Cologne launch for major European hydrogen bus project
The formal launch of a €125million collaborative project to deploy 144 hydrogen fuel cell buses and seven major hydrogen refuelling stations across Europe took place in Cologne last month.
The projects represent a step change for the hydrogen bus sector, moving from a technology demonstration stage to a day-to-day offering for zero emission public transport, according to those behind the plan.
The hydrogen fuel cell buses are designed to offer the same operational flexibility as diesel buses, without any harmful exhaust fumes to address the twin problems of air pollution and greenhouse gas emissions from public transport.
The scale of deployment is designed to enable European bus manufacturers to achieve the economies of scale which are needed to allow fuel cell buses to compete with other
zero emission modes of public transport, according to project developer, Cambridge-based Element Energy. It adds that the project will demonstrate how hydrogen refuelling stations with large daily demands can be commercially viable.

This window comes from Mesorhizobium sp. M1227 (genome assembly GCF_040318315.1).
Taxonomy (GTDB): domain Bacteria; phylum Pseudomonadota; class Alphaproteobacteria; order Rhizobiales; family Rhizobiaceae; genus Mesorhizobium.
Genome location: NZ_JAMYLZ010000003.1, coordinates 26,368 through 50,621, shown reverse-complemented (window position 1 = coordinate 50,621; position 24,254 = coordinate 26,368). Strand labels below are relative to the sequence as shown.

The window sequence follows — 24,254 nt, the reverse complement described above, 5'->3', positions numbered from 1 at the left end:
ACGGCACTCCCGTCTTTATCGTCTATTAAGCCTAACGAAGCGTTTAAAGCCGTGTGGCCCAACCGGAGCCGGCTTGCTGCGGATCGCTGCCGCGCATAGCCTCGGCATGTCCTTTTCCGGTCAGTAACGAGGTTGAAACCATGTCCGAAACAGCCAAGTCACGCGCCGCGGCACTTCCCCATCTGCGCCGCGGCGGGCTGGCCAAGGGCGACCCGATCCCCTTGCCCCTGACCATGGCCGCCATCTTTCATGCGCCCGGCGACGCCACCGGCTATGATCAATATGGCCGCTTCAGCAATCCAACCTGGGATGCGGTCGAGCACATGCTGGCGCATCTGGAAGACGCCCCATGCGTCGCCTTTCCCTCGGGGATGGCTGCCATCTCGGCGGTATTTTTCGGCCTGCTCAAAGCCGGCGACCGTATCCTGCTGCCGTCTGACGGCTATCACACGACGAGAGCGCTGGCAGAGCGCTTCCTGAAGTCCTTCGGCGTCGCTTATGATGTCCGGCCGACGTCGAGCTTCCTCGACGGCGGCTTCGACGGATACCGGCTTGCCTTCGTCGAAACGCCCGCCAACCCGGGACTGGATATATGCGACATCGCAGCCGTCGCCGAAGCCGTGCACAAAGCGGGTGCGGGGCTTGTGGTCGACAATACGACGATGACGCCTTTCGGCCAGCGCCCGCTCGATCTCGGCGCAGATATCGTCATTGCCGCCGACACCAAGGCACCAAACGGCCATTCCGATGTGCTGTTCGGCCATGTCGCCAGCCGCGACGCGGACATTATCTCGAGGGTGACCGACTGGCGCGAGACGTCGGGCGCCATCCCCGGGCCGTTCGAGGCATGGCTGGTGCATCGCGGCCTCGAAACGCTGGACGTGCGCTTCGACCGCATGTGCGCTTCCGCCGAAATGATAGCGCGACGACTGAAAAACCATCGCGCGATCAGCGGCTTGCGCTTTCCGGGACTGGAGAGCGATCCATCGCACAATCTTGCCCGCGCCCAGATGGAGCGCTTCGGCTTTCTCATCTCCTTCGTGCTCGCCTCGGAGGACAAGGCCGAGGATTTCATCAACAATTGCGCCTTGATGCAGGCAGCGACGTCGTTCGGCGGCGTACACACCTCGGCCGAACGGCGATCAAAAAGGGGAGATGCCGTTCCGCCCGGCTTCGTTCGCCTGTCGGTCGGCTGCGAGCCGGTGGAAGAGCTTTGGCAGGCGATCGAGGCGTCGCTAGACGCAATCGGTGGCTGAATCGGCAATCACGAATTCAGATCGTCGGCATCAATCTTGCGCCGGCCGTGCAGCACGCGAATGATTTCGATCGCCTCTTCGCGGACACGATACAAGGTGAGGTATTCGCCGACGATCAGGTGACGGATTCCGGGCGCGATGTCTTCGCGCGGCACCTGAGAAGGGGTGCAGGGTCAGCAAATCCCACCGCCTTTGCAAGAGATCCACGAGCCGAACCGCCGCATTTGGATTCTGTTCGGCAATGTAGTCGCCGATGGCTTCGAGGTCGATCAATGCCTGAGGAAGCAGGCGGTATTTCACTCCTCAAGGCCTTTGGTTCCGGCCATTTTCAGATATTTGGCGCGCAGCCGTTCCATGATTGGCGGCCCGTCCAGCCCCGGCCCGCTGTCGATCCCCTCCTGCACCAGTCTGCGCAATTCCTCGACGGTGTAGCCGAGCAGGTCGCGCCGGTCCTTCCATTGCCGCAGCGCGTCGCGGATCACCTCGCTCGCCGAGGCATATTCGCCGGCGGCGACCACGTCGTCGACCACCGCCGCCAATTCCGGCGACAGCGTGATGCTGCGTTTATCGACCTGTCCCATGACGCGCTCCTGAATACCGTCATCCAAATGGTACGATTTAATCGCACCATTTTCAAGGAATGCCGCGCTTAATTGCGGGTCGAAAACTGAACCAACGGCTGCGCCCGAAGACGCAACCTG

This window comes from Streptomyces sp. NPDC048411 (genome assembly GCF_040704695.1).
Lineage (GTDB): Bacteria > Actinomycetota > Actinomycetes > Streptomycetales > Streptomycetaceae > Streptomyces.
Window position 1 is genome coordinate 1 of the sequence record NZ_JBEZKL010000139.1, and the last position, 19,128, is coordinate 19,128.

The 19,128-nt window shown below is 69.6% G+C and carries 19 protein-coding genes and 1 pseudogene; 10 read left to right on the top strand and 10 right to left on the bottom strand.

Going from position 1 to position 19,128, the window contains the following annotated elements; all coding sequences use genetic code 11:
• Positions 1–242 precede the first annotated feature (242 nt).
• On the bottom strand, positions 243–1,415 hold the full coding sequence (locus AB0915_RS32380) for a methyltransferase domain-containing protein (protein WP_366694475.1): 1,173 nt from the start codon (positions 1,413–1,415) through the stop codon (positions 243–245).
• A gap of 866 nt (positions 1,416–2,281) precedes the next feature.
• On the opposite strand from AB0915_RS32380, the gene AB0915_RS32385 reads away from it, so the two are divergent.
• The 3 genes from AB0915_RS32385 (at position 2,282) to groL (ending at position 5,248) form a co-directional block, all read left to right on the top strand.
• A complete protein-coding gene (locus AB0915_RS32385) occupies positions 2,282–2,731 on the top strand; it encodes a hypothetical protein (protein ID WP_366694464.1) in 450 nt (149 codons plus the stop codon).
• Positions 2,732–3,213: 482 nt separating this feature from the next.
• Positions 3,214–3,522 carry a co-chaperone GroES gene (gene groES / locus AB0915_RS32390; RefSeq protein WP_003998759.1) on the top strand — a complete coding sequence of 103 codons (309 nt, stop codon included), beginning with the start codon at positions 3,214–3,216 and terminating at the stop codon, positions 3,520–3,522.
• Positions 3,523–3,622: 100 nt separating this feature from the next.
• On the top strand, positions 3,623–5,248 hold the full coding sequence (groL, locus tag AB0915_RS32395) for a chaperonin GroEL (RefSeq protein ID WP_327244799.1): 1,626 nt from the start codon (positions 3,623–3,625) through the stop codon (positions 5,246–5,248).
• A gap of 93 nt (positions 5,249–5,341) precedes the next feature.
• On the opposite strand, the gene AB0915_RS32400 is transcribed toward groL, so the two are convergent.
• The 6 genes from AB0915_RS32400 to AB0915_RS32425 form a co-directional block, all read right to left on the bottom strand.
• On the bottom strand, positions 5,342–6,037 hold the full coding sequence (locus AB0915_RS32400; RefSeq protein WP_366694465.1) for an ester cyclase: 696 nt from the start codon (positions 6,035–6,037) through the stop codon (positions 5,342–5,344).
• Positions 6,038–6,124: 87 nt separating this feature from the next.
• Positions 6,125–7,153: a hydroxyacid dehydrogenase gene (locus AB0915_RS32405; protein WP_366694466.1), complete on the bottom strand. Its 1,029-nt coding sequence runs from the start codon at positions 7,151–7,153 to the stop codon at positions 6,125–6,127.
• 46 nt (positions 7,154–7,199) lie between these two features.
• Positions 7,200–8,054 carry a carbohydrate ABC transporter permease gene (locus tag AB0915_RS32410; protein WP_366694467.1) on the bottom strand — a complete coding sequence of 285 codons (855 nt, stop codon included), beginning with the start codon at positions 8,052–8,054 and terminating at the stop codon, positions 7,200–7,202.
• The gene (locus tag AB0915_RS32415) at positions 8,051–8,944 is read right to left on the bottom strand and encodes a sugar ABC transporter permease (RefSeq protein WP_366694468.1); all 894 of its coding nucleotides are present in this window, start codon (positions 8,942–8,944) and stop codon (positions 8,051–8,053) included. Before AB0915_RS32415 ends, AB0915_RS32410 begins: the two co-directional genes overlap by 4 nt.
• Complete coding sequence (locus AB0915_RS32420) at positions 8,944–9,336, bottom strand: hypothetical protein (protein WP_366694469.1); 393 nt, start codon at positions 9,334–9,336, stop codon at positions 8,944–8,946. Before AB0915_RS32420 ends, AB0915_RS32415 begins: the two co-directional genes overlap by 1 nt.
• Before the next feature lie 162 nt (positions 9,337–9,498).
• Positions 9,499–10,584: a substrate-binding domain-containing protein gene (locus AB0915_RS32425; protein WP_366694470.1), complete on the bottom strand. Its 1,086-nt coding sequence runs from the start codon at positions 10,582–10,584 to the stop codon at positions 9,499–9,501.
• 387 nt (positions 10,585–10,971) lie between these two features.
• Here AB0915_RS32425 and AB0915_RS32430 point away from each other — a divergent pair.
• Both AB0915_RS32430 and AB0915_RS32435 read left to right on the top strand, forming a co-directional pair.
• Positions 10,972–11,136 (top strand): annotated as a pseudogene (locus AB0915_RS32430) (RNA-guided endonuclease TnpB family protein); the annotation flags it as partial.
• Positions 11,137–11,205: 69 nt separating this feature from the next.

“We are delighted to have helped start this project which has the potential to transform the hydrogen fuel cell bus sector. Previous projects have proved that hydrogen fuel cell bus technology is technically ready and able to meet the needs of public transport operators on all routes,” says Ben Madden, director, Element Energy. “This project delivers a step-change in scale which allows manufacturers to start to deliver vehicles at a commercially
plausible price. Its success will kick start the commercial roll-out of hydrogen fuel cell buses to assist in improving air quality and reducing greenhouse gases from our public transport systems.”
The JIVE project which is behind the hydrogen bus deployment is supported by a €32million grant from the Fuel Cells and Hydrogen Joint Undertaking, a public-private partnership aiming at accelerating commercialisation of fuel cells and hydrogen technologies, coordinated by Element Energy, and is based on a partnership of public transport providers who will work together to procure the buses and refuelling stations from European suppliers. Buses will be deployed in five European countries: Cologne, Wuppertal and Rhein-Main in Germany; London, Birmingham, Dundee and Aberdeen in UK; South Tyrol in Italy; Riga in Latvia; and Slagelse in Denmark.
The MEHRLIN project supports the refuelling facilities, supported by a €5.5million grant from the European Commission’s Connecting Europe Facility (Transport) programme managed by the Innovation and Networks Executive Agency.